Brussels ‘flagrantly breached’ EU privacy law
The European Commission has “connived” at illegal handovers of air passenger data to US security agencies, argues a report backed by MEPs.
The European Parliament has voted by a large majority – 439 in favour, 39 against with 28 abstentions – for findings condemning Brussels enforcement of European data protection law.
Commissioners, ‘guardians’ of the EU treaty, along with some governments, have “flagrantly breached” both national and European laws, claim MEPs.
“The attitude of the commission, the member states… has been basically to connive at this violation of the law and of the principle of legality,” says the report.
The setback does not bode well for EU data protection chief Frits Bolkestein just weeks ahead of a key parliament vote on the commission’s 2003 decision to give controversial transfers the go ahead.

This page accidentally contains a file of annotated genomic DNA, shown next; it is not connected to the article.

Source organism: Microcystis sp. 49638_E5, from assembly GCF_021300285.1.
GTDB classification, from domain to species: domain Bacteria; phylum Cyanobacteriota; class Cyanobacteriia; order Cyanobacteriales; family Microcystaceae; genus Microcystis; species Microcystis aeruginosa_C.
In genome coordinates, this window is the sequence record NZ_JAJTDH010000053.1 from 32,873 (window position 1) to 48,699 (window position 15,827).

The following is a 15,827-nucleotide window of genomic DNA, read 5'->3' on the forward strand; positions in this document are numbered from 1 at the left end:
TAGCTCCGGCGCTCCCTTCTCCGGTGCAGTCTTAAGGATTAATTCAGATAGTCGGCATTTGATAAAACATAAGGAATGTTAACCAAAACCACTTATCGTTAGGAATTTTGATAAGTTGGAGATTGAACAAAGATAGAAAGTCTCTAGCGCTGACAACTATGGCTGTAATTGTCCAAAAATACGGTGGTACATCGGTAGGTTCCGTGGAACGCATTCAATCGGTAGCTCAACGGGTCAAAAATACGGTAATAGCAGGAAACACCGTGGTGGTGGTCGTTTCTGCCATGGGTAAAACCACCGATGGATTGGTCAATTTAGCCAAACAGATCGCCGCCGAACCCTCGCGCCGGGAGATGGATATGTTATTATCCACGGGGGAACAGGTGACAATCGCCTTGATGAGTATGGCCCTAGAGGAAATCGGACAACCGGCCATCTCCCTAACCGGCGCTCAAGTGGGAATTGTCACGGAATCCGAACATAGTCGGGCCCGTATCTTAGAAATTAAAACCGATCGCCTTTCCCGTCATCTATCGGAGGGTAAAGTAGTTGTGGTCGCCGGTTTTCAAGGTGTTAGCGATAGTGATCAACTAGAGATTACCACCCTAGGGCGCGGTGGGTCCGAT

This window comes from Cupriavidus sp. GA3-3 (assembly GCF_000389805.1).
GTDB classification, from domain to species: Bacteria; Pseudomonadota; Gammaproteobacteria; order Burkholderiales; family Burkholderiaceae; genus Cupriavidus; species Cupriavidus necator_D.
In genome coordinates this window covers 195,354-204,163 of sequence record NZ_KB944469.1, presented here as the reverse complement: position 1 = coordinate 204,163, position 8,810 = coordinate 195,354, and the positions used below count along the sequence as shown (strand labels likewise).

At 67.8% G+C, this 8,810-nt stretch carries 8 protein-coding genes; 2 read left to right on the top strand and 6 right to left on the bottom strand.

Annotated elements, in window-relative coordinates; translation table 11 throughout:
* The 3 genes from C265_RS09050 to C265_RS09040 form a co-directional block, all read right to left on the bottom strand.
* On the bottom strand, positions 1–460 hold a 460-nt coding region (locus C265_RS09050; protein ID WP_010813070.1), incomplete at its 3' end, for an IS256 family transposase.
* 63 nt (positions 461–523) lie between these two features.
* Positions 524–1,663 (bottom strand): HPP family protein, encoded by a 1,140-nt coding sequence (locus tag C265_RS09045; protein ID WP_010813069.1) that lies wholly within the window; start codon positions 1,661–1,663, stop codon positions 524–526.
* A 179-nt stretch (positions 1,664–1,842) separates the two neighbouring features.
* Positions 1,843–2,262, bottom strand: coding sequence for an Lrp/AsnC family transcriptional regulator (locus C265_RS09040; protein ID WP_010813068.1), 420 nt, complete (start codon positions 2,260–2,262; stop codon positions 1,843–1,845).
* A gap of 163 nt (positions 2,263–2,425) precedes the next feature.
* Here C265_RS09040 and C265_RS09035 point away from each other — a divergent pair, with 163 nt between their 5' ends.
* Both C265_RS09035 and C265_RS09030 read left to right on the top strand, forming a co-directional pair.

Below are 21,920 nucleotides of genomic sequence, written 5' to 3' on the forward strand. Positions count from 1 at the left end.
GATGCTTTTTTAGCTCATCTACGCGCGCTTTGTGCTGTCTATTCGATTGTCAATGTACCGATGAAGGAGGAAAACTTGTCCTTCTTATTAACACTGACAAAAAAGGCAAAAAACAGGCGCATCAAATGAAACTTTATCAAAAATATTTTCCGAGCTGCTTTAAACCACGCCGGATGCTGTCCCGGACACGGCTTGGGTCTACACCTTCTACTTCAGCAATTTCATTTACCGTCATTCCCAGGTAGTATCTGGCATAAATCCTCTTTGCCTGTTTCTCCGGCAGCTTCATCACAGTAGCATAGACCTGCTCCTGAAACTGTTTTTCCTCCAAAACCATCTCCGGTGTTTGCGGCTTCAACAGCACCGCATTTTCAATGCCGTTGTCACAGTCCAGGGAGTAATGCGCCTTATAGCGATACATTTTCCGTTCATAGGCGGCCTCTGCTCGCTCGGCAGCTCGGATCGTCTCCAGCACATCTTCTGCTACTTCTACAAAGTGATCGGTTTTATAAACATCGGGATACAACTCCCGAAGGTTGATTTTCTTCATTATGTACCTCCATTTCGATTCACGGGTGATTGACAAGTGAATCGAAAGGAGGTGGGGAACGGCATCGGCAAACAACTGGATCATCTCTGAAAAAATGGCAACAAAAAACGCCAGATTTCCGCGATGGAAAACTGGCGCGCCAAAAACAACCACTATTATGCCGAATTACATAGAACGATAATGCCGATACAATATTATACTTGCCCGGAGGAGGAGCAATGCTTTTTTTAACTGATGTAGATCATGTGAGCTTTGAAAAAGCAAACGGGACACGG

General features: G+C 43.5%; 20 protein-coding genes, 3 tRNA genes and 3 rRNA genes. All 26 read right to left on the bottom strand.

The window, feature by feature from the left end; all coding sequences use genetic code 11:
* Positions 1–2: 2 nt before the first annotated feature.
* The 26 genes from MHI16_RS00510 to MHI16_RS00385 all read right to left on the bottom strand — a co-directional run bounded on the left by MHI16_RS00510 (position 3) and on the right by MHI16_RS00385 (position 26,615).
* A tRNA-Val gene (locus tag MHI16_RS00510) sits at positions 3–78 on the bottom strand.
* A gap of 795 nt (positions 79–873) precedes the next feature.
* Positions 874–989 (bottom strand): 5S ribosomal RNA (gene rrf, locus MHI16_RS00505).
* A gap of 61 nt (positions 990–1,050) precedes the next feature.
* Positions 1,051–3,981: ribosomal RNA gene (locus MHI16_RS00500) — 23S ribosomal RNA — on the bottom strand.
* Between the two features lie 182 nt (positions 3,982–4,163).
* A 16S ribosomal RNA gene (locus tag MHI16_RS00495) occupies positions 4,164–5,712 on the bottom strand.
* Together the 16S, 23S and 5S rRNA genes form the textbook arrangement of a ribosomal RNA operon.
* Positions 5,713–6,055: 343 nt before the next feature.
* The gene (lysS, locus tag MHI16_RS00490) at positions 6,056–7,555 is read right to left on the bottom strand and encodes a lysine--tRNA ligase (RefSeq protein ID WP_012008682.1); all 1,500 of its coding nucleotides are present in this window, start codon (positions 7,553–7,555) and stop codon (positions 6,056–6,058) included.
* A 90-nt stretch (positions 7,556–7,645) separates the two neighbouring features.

Backing from MEPs is required to give final legal approval to a decision finding the handovers “adequate” within EU legislation.
“When faced with a clear breach of European and national law and of the fundamental right to privacy, those institutionally responsible for ensuring observance of those laws and rights failed to do this and in essence became instrumental in violations of the law,” notes the report drafted by Italian MEP Marco Cappato.
Brussels sources insisted that the latest hostility from MEPs would not necessarily be translated into a vote against the data handovers.
“We’ll just wait and see,” said an official.
Computerised records have been pulled into American databases for use by US security agencies since March 5 2003.
The data is regarded as “vital” in the war on terror triggered by September 11 2001’s air-hijack attacks on New York and Washington.
Information – 34 fields of data – is delivered straight from European central reservation systems to US law enforcement databases.
Details include the names of all travellers, all contact details, telephone numbers, addresses, emails, payment information, bank numbers and credit card data.
MEPs are also concerned over EU moves toward biometric passports and the creation of European visa surveillance systems.